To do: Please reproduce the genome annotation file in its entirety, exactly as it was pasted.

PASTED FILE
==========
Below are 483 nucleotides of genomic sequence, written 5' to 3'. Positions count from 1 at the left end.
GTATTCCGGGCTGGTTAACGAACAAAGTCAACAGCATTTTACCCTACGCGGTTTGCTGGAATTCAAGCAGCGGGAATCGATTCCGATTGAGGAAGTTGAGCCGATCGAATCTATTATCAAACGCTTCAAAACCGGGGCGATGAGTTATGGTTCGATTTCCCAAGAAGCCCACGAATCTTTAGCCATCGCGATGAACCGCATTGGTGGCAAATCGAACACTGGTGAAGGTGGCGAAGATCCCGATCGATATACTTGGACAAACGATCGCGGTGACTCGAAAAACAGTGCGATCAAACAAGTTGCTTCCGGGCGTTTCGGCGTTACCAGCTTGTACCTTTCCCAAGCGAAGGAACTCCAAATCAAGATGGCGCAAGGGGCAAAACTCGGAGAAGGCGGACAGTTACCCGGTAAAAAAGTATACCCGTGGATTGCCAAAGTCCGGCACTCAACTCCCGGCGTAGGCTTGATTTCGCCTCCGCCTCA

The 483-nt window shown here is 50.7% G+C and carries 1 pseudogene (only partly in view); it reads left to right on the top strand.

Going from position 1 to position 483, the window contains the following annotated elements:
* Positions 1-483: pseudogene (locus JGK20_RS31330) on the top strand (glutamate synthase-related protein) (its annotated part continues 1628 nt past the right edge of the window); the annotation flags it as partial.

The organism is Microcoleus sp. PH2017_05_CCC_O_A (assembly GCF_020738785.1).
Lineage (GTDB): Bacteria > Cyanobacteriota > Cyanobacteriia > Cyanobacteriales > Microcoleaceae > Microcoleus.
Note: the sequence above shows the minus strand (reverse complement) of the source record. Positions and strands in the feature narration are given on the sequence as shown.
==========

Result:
Below are 483 nucleotides of genomic sequence, written 5' to 3'. Positions count from 1 at the left end.
GTATTCCGGGCTGGTTAACGAACAAAGTCAACAGCATTTTACCCTACGCGGTTTGCTGGAATTCAAGCAGCGGGAATCGATTCCGATTGAGGAAGTTGAGCCGATCGAATCTATTATCAAACGCTTCAAAACCGGGGCGATGAGTTATGGTTCGATTTCCCAAGAAGCCCACGAATCTTTAGCCATCGCGATGAACCGCATTGGTGGCAAATCGAACACTGGTGAAGGTGGCGAAGATCCCGATCGATATACTTGGACAAACGATCGCGGTGACTCGAAAAACAGTGCGATCAAACAAGTTGCTTCCGGGCGTTTCGGCGTTACCAGCTTGTACCTTTCCCAAGCGAAGGAACTCCAAATCAAGATGGCGCAAGGGGCAAAACTCGGAGAAGGCGGACAGTTACCCGGTAAAAAAGTATACCCGTGGATTGCCAAAGTCCGGCACTCAACTCCCGGCGTAGGCTTGATTTCGCCTCCGCCTCA

The 483-nt window shown here is 50.7% G+C and carries 1 pseudogene (only partly in view); it reads left to right on the top strand.

Going from position 1 to position 483, the window contains the following annotated elements:
* Positions 1-483: pseudogene (locus JGK20_RS31330) on the top strand (glutamate synthase-related protein) (its annotated part continues 1628 nt past the right edge of the window); the annotation flags it as partial.

The organism is Microcoleus sp. PH2017_05_CCC_O_A (assembly GCF_020738785.1).
Lineage (GTDB): Bacteria > Cyanobacteriota > Cyanobacteriia > Cyanobacteriales > Microcoleaceae > Microcoleus.
Note: the sequence above shows the minus strand (reverse complement) of the source record. Positions and strands in the feature narration are given on the sequence as shown.